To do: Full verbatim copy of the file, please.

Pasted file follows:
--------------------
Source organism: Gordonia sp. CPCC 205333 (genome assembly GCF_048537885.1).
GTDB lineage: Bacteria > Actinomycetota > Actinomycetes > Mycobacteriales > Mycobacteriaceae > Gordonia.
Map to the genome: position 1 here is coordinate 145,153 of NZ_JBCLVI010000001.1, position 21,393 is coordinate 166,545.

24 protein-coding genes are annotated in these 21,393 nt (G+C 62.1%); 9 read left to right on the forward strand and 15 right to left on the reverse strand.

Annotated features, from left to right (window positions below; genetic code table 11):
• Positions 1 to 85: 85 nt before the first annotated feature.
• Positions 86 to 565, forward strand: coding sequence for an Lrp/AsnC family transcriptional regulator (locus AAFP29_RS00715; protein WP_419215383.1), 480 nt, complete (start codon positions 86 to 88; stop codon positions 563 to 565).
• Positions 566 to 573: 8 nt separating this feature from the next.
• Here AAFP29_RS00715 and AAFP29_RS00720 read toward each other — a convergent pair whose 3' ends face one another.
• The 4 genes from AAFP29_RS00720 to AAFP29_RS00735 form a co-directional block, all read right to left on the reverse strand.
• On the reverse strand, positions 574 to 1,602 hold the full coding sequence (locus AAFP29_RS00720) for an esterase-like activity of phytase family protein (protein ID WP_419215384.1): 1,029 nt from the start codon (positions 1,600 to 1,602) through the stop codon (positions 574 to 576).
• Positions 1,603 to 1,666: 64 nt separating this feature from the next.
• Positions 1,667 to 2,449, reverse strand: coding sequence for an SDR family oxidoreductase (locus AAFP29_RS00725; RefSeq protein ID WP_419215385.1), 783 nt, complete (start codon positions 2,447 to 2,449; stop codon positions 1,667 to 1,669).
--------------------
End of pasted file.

Source organism: Gordonia sp. CPCC 205333 (genome assembly GCF_048537885.1).
GTDB lineage: Bacteria > Actinomycetota > Actinomycetes > Mycobacteriales > Mycobacteriaceae > Gordonia.
Map to the genome: position 1 here is coordinate 145,153 of NZ_JBCLVI010000001.1, position 21,393 is coordinate 166,545.

24 protein-coding genes are annotated in these 21,393 nt (G+C 62.1%); 9 read left to right on the forward strand and 15 right to left on the reverse strand.

Annotated features, from left to right (window positions below; genetic code table 11):
• Positions 1 to 85: 85 nt before the first annotated feature.
• Positions 86 to 565, forward strand: coding sequence for an Lrp/AsnC family transcriptional regulator (locus AAFP29_RS00715; protein WP_419215383.1), 480 nt, complete (start codon positions 86 to 88; stop codon positions 563 to 565).
• Positions 566 to 573: 8 nt separating this feature from the next.
• Here AAFP29_RS00715 and AAFP29_RS00720 read toward each other — a convergent pair whose 3' ends face one another.
• The 4 genes from AAFP29_RS00720 to AAFP29_RS00735 form a co-directional block, all read right to left on the reverse strand.
• On the reverse strand, positions 574 to 1,602 hold the full coding sequence (locus AAFP29_RS00720) for an esterase-like activity of phytase family protein (protein ID WP_419215384.1): 1,029 nt from the start codon (positions 1,600 to 1,602) through the stop codon (positions 574 to 576).
• Positions 1,603 to 1,666: 64 nt separating this feature from the next.
• Positions 1,667 to 2,449, reverse strand: coding sequence for an SDR family oxidoreductase (locus AAFP29_RS00725; RefSeq protein ID WP_419215385.1), 783 nt, complete (start codon positions 2,447 to 2,449; stop codon positions 1,667 to 1,669).